MARYSVILLE — Rotarians, teachers and fellow students teamed up to sell Marysville-Pilchuck High School students on the real-world benefits of academic achievement Feb. 18.
Half a dozen student mentors shared pizza and healthy drinks with nearly a dozen student mentorees, as Steve Fulton introduced fellow Marysville Rotary Club members Tom Albright, Larry Trivett and Gayl Spilman. Fulton then explained how a high school student’s GPA can affect their prospects outside of the classroom.
“Auto insurers tend to offer lower rates to students whose GPAs are 3.0 or above, because if you respect the rules of your school, it’s more likely that you’ll respect the rules of the road,” Fulton said. “Also, if you’re making less than a 3.0, you’re less likely to be a supervisor as an adult than you are to be working for those who did get GPAs of 3.0 or above.”
Fulton asserted that the biggest problem facing the students in the room was not their school buildings, faculty members, curricula or even their own aptitudes, all of which he deemed good. Rather, he told the students their biggest problem was their own levels of motivation which he hoped to help correct with events such as the Rotary Business Week.
“If you apply yourselves, and spread the word among your friends about the keys to success that we’ve passed on, we can meet you halfway,” Fulton said.
Kris Mikesell, School for the Entrepreneur teacher and Future Business Leaders of America advisor, introduced the six student mentors and asked them to share their successful habits. Junior Rosa Chavez spends lots of time studying, and like organized senior Kevin Roberts, she makes sure to turn assignments in on time. Spencer Wilcoxson not only does his homework, but makes sure he understood his assignments, while focused fellow junior Meghan O’Brien tries to complete as much work in class as possible. Brendan Smith always aims for an “A,” no matter how hard it is, and fellow sophomore Sam Eastman tries to make every lesson interesting for himself. Fulton noted that effective time management is key in all these approaches.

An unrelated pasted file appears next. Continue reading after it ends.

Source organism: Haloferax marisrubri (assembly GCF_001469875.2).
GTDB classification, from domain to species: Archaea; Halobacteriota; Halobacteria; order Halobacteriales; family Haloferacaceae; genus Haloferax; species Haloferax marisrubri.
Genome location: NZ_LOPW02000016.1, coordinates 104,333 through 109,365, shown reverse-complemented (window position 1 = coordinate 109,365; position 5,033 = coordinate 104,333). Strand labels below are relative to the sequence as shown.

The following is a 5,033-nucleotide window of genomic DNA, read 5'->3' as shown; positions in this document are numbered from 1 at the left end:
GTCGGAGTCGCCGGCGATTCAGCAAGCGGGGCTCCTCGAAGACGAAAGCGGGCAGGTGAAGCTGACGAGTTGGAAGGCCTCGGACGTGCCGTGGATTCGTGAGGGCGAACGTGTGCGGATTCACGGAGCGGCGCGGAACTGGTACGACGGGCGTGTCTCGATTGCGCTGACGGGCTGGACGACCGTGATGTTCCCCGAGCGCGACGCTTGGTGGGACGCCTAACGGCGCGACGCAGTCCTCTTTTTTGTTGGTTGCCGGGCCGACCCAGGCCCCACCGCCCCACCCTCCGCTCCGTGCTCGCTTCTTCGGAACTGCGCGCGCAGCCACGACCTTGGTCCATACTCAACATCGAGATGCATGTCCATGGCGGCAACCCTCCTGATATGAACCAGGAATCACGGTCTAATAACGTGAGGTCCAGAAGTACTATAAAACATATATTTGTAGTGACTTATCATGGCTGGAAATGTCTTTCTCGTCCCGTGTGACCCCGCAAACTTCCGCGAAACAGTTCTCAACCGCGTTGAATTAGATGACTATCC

Mikesell then supervised the exchange of contact information between the mentors and their mentorees, emphasizing that she must be included in all such correspondence to ensure that it’s appropriate.
“These are good, ethical kids who already shine on their own, and they want to help other students do the same. It’s student-to-student role modeling, that gives the mentorees peer pressure to do well,” Mikesell said.